The Yankees’  Giancarlo Stanton stands in rightfield during a spring...

The Yankees’  Giancarlo Stanton stands in rightfield during a spring training game against the Marlins on Thursday. Credit: Newsday/J. Conrad Williams Jr.

TAMPA, Fla. — Only by the end of the regular season will it truly be known if Giancarlo Stanton’s body transformation paid dividends.

But signs in the early part of spring training are pointing that way.

Stanton, who has been amiably coy about how much muscle mass he shed in the offseason (club insiders have estimated it to be at least 15 to 20 pounds), started in rightfield Thursday night in the Yankees' Grapefruit League game against the Marlins at Steinbrenner Field, a 0-0 tie.

“Just getting back [into] the rhythm,” Stanton said after going 1-for-2.

Before the game, Aaron Boone said that for him, among the positive signs he’s seen when it comes to the 34-year-old Stanton was his immediate desire to see action in the field.

“In my initial conversations with him when he got here, I think he felt a little ahead of the curve as far as getting out there [the field] because one of the first things I talked to him about is when he wanted to get out on the field,” Boone said. “The fact he’s eager to get in there [the outfield] this early . . . Those are all good signs about where he’s at and how he feels about his body right now.”

Stanton, who easily put away the one ball hit his way Thursday, a routine fly by Jon Berti, wasn’t much of an option in the field during his nightmare 2023 season. He was sidelined  for six weeks in the early going because of a left hamstring strain and never looked right — running or doing anything else — upon his return.

Stanton, who lined a single to right in his first at-bat Thursday and hit into a 4-6-3 double play his second time at the plate, ended up hitting .191 with 24 homers and a .695 OPS in 101 games last season.

Before leaving Kansas City’s Kauffman Stadium, where the Yankees’ regular season ended, Stanton said there would be “changes” coming in the offseason.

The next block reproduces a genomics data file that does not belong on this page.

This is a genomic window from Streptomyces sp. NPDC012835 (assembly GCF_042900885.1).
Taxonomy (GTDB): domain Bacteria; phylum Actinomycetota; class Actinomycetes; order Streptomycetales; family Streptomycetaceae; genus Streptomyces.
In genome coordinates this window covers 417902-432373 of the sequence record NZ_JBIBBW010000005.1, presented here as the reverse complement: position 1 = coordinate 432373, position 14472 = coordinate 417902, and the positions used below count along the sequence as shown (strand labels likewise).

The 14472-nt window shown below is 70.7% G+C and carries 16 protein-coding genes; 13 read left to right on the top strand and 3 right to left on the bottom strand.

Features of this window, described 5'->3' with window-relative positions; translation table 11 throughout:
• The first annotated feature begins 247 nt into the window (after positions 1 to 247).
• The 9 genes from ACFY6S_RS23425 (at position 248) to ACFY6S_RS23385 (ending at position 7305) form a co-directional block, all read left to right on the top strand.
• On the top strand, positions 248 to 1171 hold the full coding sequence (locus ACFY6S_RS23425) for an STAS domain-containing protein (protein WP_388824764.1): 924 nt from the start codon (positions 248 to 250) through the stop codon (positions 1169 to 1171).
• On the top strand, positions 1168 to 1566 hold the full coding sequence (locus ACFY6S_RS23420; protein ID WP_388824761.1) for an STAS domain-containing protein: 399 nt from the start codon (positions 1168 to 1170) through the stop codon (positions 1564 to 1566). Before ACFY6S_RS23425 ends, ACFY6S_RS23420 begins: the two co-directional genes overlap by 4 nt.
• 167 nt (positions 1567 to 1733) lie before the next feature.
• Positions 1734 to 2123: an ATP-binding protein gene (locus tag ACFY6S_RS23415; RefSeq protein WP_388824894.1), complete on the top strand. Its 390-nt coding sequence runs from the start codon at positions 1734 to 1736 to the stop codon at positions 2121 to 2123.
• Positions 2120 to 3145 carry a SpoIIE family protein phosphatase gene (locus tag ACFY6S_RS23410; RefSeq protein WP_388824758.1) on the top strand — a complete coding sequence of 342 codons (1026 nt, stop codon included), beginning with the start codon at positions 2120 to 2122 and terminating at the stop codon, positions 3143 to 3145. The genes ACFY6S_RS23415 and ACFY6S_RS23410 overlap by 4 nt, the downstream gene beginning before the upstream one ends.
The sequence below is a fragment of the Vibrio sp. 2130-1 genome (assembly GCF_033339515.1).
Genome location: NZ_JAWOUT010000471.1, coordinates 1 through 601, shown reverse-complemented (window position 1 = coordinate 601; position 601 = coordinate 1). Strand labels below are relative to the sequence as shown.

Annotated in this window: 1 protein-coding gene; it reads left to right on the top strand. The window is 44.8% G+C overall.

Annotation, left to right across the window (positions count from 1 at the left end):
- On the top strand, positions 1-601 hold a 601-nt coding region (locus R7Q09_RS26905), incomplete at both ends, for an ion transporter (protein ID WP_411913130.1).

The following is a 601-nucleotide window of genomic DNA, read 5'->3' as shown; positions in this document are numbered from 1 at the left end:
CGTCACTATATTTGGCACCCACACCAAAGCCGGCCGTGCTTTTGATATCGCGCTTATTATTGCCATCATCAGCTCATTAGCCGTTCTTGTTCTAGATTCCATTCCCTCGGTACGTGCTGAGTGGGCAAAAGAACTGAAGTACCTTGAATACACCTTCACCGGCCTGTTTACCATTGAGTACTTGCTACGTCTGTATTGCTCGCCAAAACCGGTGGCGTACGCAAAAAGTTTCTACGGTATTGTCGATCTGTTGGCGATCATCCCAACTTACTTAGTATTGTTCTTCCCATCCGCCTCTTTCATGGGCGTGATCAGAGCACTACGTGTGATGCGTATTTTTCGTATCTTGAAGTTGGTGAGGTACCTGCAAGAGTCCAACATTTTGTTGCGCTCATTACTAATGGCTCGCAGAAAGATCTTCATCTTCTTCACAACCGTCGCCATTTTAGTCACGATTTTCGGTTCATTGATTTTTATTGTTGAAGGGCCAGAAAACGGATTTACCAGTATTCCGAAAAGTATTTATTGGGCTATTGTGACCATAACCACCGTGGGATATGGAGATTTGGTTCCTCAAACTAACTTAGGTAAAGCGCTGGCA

The most evident of those was a reduction of muscle (Stanton being in shape has never been an issue in his time in the big leagues) in order to make his body more mobile and flexible.

“My timing’s good. It’s been good with it,” Stanton said of playing at a lesser weight than the 245 he’s typically been in his career.

What does Boone hope the drop in weight will accomplish?

“Hopefully first and foremost, hopefully health,” he said. “But definitely moving around, being more athletic, being more of a presence running the bases, more of a realistic option in the field. All those things.”

Boone said he has not noticed a difference in Stanton’s ability to hit the ball hard, nor has Stanton. “Strength’s the same,” he said.

Boone said Stanton seems to be “in a great place strength-wise.”

“Maybe the strongest guy still on the team and all that,” he added, later saying Aaron Judge would be in that conversation as well. “And definitely moving better. It’s noticeable to certainly the strength and conditioning staff and the training staff that evaluates that.”

First-year hitting coach James Rowson does not have a previous version of Stanton from which to compare but has been impressed with what he’s seen on the field and indoors in the cages.

“He’s driving the ball, you see the ball carrying, you see the ball having a pretty good backspin for what he’s trying to do,” Rowson said. “So just in pure power, as far as where the ball’s going, you can tell it’s real. What I like even more is the work he’s doing behind the scenes — the drill work, his cage work, his attention to detail in the cage with what he’s doing. He has a plan. Every swing has a purpose right now, so I’m really excited about him early on.”

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